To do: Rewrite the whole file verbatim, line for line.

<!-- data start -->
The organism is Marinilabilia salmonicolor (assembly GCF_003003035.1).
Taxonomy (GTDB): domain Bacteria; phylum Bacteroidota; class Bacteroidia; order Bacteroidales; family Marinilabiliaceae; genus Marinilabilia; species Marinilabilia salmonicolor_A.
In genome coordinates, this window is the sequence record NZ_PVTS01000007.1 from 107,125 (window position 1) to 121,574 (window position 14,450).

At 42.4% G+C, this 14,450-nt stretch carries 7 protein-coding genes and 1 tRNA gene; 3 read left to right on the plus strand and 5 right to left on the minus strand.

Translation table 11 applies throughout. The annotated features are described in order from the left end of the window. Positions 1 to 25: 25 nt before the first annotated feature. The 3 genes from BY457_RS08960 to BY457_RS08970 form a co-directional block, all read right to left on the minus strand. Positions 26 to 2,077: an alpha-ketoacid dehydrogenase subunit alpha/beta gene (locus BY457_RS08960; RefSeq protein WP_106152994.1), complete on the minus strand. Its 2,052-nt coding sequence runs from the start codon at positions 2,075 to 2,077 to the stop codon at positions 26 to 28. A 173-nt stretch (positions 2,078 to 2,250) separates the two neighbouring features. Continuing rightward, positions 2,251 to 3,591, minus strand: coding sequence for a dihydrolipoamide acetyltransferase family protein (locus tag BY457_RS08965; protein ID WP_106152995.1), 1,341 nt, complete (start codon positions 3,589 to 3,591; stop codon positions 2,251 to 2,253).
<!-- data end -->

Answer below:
The organism is Marinilabilia salmonicolor (assembly GCF_003003035.1).
Taxonomy (GTDB): domain Bacteria; phylum Bacteroidota; class Bacteroidia; order Bacteroidales; family Marinilabiliaceae; genus Marinilabilia; species Marinilabilia salmonicolor_A.
In genome coordinates, this window is the sequence record NZ_PVTS01000007.1 from 107,125 (window position 1) to 121,574 (window position 14,450).

At 42.4% G+C, this 14,450-nt stretch carries 7 protein-coding genes and 1 tRNA gene; 3 read left to right on the plus strand and 5 right to left on the minus strand.

Translation table 11 applies throughout. The annotated features are described in order from the left end of the window. Positions 1 to 25: 25 nt before the first annotated feature. The 3 genes from BY457_RS08960 to BY457_RS08970 form a co-directional block, all read right to left on the minus strand. Positions 26 to 2,077: an alpha-ketoacid dehydrogenase subunit alpha/beta gene (locus BY457_RS08960; RefSeq protein WP_106152994.1), complete on the minus strand. Its 2,052-nt coding sequence runs from the start codon at positions 2,075 to 2,077 to the stop codon at positions 26 to 28. A 173-nt stretch (positions 2,078 to 2,250) separates the two neighbouring features. Continuing rightward, positions 2,251 to 3,591, minus strand: coding sequence for a dihydrolipoamide acetyltransferase family protein (locus tag BY457_RS08965; protein ID WP_106152995.1), 1,341 nt, complete (start codon positions 3,589 to 3,591; stop codon positions 2,251 to 2,253).